The Hired Girl, Nina’s Take
Well I can’t say I’ve been looking forward to this post, but I have spent a lot of time trying to figure out whether to do it at all, and what it’s about. Jonathan and I decided we wanted this book on our shortlist, despite my own reservations about it, because it is such a strong contender. Traditionally, we revisit each book on our shortlist, closer to discussion, so you all have a chance to share and discuss after reading it yourselves, and, traditionally, we try to trade off posts so that we’ve each penned one about each shortlisted title.
For these reasons, for the spirit of the discussion, which is the whole point of this blog to me, it’s important to revisit this title, even though our previous discussion covered a heck of a lot of ground, and I said plenty there already. It is always impossible to put everything you think about a book in a blog post..and a Newbery discussion is different than a written review. For the award deliberation, I want to look at an examine EVERYTHING. It’s like closet cleaning…you take everything out, sort and organize things, toss some, put some less important things to the back…. no matter where things end up, no matter the ultimate value you assign each item, you have to touch and look at and consider each and every piece. I know that many of you were frustrated at how much of the last discussion focused on certain parts of the book. I can’t promise that won’t happen again, but will try, and urge us all to, touch on new perspectives. I have now re-read the book, and while I’ll say right here that I don’t think my feelings about it have shifted a lot, I can articulate more what I appreciate about the book, and the small parts that trouble me.
Besides revisiting the many amazing comments from our previous post, I encourage you to revisit other posts on the book that have touched on the same discussion:
With that preamble, here’s my current thoughts about THE HIRED GIRL, considering it on re-read as a book under consideration for a Mock Newbery discussion, and assuming all previous discussion is still on the table and part of the conversation.
This remains one of my favorite books of the year, one whose voice and character I’m drawn to personally, and a with a sentence-level writing style that I greatly admire, and is rare in children’s books. Opening it again, I found myself sinking into the prose like a warm bath: I was so glad to be there, and wanted to stay. Because this book speaks to me so personally as a reader, I had to both value, and distrust, what spoke to me. I’m trying to be aware of what I know, and bring to the book as the reader I am…understand where my personal taste and experience enter into my judgment.
There is a deliberate carelessness and abandon in Janet/Joan’s character. We see it in the sprawling prose, which some have objected to. The “plot” here is certainly rangy, and as someone noted Janet/Joan seems to have an awful lot of time to write, but I appreciated how realistically sprawling the diary was, and I don’t think Schlitz could have told this story without it. It is what allows Joan to be so naive, ignorant, and wrong-headed,…and change, right before our eyes. I don’t think I’d have believed her moments of self-insight otherwise. Some of my favorites are the moments where she gets half an understanding about herself… it allows us to see how her mind works smartly even while immaturely:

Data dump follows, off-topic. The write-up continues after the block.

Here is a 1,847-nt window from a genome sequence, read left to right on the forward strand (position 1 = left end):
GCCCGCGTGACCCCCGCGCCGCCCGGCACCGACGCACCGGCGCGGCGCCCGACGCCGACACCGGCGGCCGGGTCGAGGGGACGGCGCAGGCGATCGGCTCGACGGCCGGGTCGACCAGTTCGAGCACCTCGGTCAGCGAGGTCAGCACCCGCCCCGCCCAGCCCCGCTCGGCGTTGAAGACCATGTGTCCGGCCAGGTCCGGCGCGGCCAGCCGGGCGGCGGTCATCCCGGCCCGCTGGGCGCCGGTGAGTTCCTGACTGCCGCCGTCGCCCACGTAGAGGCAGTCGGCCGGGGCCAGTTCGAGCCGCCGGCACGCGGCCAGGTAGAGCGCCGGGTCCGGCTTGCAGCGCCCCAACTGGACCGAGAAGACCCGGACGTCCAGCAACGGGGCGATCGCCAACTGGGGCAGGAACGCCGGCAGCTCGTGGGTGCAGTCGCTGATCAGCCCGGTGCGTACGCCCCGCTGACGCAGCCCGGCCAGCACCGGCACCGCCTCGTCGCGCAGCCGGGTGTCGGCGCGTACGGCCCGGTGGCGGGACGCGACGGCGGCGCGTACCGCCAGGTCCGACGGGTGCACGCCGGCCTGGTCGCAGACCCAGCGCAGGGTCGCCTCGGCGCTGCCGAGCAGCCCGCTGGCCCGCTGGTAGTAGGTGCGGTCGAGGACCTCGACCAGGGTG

p.118 “I’m mad at myself for wanting Mr. Solomon to notice me, and I’m mad at him for ignoring me, as if I were invisible.”
p.241 “Skip Mass? I know that’s a sin, and the dreadful thing was, right away I began to imagine myself committing it. Just like that!”
p.260 “Sometimes it seems to me that David’s more powerful than I am—not with his muscles but in some way I can’t put my finger on—and if he sees me beating carpets, he’ll be even more powerful.”
These moments lay the groundwork for ones like this to have full impact:
p.370 “It’s a strange and piteous thing, because when I dreamed of true love, I dream of David loving me. But I was the one who loved truly. Knowing that, I can hold up my head, even though I made a fool of myself and my heart is broken.”
Given that the sheer glut of words seems crucial to the voice and character, I’m willing to forgive the book its length and occasional drag. On both reads, I found myself thinking simultaneously, “I can’t wait to get back to the book and Janet/Joan…” and “Why? Nothing’s happening.” First thought always was redeemed.
This abandon is also what underlies our previous discussion about her narrow mind and changing view. Over and over, Janet/Joan exposes her own ego-centric view and naivete based in stereotype (all perfectly age-, and time-period, appropriate). It comes up mostly in her regards to her views of Judaism, and to show how she develops and more complex understanding of it. As just one example, Joan struggles with what she’s read about Jews, and the little she knows of them after a few days in the Rosenbach’s house, as she considers bringing up the matter of a salary with Mrs. Rosenbach:
p.114 “Thinking about it got me worried, because in Ivanhoe the Jews have a lot of money, but they’re very close with it, though Rebecca isn’t, of course. Sir Walter Scott says that the Jews have a great love of gain. I began to worry that Mrs. Rosenbach might not give me any money. It would be a sneaking, stingy thing to do, to make a poor girl work all week and then not give her any wages. I can’t think—I don’t want to think—the Rosenbach’s are like that. Mr. Solomon was very good to me, and anyone can see that Mrs. Rosenbach is a real lady….”
She begins the next diary entry:
p.119 “I’m just boiling with shame, because of what I wrote about the Jews having a great love of gain. I am to be paid, and handsomely.”
Though she grows in understanding, she doesn’t do so unrealistically; I think of her character by the end as a little more knowledgeable, certainly more empathetic, and still bound by stereotype. (For instance, her repeated references to “Jewish noises,” or, towards the very end: “p.384 “I’ve become very Jewish, because it seems to me that the real New Year begins in the fall, with housecleaning and Rosh Hashanah.”)
Here are two passages which, together, sum up for me the journey Janet/Joan has taken as a character. In one, she is posed a riddle, in form of a story, by Mr. Rosenbach, standing in front of people ready to judge her and hold power over her. She solves it, and shares her mature and level-headed realization: